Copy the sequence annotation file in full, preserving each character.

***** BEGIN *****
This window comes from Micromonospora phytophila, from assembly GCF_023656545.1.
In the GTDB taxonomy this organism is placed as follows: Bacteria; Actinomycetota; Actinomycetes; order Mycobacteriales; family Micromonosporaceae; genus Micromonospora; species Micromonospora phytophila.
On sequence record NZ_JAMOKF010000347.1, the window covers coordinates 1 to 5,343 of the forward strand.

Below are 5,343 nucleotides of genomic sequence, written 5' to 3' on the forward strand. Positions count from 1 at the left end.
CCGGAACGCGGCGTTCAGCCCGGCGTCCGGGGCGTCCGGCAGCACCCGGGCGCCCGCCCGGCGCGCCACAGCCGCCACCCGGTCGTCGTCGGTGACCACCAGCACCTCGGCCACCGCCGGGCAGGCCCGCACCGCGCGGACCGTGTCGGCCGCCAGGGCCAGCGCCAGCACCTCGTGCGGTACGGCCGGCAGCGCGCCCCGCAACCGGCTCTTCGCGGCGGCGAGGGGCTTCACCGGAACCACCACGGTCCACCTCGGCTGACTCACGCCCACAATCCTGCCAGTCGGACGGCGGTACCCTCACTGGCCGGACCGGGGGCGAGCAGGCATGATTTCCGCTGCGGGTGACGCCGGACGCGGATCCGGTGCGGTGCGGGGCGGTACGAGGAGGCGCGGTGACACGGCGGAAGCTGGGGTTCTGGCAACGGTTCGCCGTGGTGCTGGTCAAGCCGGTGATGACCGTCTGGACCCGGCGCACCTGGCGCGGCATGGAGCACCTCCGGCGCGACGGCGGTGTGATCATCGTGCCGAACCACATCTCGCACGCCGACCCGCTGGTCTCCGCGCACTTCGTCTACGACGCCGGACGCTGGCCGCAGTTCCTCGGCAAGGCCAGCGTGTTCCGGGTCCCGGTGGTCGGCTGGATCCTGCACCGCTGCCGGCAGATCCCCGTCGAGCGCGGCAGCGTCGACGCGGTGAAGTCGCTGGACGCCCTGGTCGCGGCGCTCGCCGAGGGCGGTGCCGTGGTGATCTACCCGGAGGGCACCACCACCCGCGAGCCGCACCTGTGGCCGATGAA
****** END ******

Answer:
This window comes from Micromonospora phytophila, from assembly GCF_023656545.1.
In the GTDB taxonomy this organism is placed as follows: Bacteria; Actinomycetota; Actinomycetes; order Mycobacteriales; family Micromonosporaceae; genus Micromonospora; species Micromonospora phytophila.
On sequence record NZ_JAMOKF010000347.1, the window covers coordinates 1 to 5,343 of the forward strand.

Below are 5,343 nucleotides of genomic sequence, written 5' to 3' on the forward strand. Positions count from 1 at the left end.
CCGGAACGCGGCGTTCAGCCCGGCGTCCGGGGCGTCCGGCAGCACCCGGGCGCCCGCCCGGCGCGCCACAGCCGCCACCCGGTCGTCGTCGGTGACCACCAGCACCTCGGCCACCGCCGGGCAGGCCCGCACCGCGCGGACCGTGTCGGCCGCCAGGGCCAGCGCCAGCACCTCGTGCGGTACGGCCGGCAGCGCGCCCCGCAACCGGCTCTTCGCGGCGGCGAGGGGCTTCACCGGAACCACCACGGTCCACCTCGGCTGACTCACGCCCACAATCCTGCCAGTCGGACGGCGGTACCCTCACTGGCCGGACCGGGGGCGAGCAGGCATGATTTCCGCTGCGGGTGACGCCGGACGCGGATCCGGTGCGGTGCGGGGCGGTACGAGGAGGCGCGGTGACACGGCGGAAGCTGGGGTTCTGGCAACGGTTCGCCGTGGTGCTGGTCAAGCCGGTGATGACCGTCTGGACCCGGCGCACCTGGCGCGGCATGGAGCACCTCCGGCGCGACGGCGGTGTGATCATCGTGCCGAACCACATCTCGCACGCCGACCCGCTGGTCTCCGCGCACTTCGTCTACGACGCCGGACGCTGGCCGCAGTTCCTCGGCAAGGCCAGCGTGTTCCGGGTCCCGGTGGTCGGCTGGATCCTGCACCGCTGCCGGCAGATCCCCGTCGAGCGCGGCAGCGTCGACGCGGTGAAGTCGCTGGACGCCCTGGTCGCGGCGCTCGCCGAGGGCGGTGCCGTGGTGATCTACCCGGAGGGCACCACCACCCGCGAGCCGCACCTGTGGCCGATGAA